Association of Labor With Neonatal Respiratory Outcomes at 36-40 Weeks of Gestation

Eunice Kennedy Shriver National Institute of Child Health and Human Development (NICHD) Maternal-Fetal Medicine Units (MFMU) Network

Research output: Contribution to journalArticle

Abstract

OBJECTIVE: To evaluate whether labor is associated with lower odds of respiratory morbidity among neonates born from 36 to 40 weeks of gestation and to assess whether this association varies by gestational age and maternal diabetic status. METHODS: We conducted a secondary analysis of women in the Assessment of Perinatal Excellence obstetric cohort who delivered across 25 U.S. hospitals over a 3-year period. Women with a singleton liveborn nonanomalous neonate who delivered from 36 to 40 weeks of gestation were included in our analysis. Those who received antenatal corticosteroids, underwent amniocentesis for fetal lung maturity, or did not meet dating criteria were excluded. Our primary outcome was composite neonatal respiratory morbidity, which included respiratory distress syndrome, ventilator support, continuous positive airway pressure, or neonatal death. Maternal characteristics and neonatal outcomes between women who labored and those who did not were compared. Multivariable logistic regression models were used to evaluate the association between labor and the primary outcome. Interactions between labor and diabetes mellitus and labor and gestational age were tested. RESULTS: Our analysis included 63,187 women who underwent labor and 10,629 who did not. There was no interaction between labor and diabetes mellitus (P=.90). However, there was a significant interaction between labor and gestational age (P=.01). In the adjusted model, labor was associated with lower odds of neonatal respiratory morbidity compared with no labor for neonates delivered from 36-39 weeks of gestation. A 1-week increase in gestational age was associated with a 1.2 times increase in the adjusted odds ratio for the neonatal outcome comparing labor and no labor. CONCLUSION: Labor was associated with lower odds of the composite outcome among neonates delivered from 36-39 weeks of gestation. The magnitude of this association varied by gestational age. The association was similar for women with or without diabetes mellitus.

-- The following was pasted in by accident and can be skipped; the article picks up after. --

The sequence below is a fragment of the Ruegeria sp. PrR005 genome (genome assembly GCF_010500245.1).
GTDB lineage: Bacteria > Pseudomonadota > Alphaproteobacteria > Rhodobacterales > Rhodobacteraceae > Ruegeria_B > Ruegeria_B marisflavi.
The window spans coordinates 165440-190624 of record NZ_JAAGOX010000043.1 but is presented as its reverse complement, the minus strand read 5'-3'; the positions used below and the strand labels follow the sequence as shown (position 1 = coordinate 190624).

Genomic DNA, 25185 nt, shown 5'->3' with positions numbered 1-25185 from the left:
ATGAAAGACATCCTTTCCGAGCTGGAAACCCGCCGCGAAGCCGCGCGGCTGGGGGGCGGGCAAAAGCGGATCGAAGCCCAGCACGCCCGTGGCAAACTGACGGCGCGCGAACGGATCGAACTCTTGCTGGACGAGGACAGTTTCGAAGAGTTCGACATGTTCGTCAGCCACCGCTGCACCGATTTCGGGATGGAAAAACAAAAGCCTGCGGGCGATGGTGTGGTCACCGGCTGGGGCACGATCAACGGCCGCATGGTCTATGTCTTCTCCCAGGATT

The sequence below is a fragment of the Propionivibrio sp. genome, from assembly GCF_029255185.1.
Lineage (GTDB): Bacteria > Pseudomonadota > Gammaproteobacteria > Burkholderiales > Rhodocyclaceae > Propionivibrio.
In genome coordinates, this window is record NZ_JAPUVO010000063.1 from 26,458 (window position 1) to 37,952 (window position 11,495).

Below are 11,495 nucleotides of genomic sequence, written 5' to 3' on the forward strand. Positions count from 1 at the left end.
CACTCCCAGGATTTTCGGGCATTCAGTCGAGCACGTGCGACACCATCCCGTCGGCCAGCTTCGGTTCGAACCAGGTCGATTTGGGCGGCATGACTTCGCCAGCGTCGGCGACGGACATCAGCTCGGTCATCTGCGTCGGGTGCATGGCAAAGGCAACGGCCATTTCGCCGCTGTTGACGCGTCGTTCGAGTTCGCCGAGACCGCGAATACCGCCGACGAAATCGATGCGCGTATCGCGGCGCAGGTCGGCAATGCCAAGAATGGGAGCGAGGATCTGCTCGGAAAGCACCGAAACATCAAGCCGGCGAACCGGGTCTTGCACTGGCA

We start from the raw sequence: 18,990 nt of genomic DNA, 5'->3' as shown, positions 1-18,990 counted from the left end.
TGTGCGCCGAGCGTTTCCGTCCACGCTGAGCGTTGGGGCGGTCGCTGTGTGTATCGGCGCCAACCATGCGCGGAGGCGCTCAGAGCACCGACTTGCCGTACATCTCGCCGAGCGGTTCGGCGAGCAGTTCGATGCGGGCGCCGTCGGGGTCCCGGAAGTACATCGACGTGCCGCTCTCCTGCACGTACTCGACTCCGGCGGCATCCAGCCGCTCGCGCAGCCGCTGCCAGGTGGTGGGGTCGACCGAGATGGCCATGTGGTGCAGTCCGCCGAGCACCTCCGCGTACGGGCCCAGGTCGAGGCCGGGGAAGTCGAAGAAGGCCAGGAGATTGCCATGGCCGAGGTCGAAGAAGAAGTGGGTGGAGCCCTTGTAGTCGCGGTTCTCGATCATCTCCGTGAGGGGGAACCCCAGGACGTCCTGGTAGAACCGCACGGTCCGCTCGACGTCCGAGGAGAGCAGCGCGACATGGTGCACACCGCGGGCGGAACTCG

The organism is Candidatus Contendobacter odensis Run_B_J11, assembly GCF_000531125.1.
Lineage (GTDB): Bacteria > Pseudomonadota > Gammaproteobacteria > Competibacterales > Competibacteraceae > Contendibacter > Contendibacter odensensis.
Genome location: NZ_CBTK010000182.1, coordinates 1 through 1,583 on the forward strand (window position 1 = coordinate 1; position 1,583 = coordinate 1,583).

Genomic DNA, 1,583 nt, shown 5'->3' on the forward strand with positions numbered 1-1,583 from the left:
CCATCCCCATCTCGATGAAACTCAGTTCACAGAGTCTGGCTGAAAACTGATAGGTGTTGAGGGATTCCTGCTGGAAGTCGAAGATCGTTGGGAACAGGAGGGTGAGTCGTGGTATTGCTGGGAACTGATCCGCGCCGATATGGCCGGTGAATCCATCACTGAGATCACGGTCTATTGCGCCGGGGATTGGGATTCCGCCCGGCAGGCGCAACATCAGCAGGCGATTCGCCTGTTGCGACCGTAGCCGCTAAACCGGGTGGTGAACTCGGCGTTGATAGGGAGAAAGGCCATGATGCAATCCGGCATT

Original languageEnglish (US)
Pages (from-to)495-501
Number of pages7
JournalObstetrics and gynecology
Volume134
Issue number3
DOIs
StatePublished - Sep 1 2019

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Gestational Age
Pregnancy
Newborn Infant
Diabetes Mellitus
Morbidity
Logistic Models
Surrogate Mothers
Continuous Positive Airway Pressure
Amniocentesis
Mechanical Ventilators
Obstetrics
Adrenal Cortex Hormones
Odds Ratio
Mothers
Lung

ASJC Scopus subject areas

  • Obstetrics and Gynecology

Cite this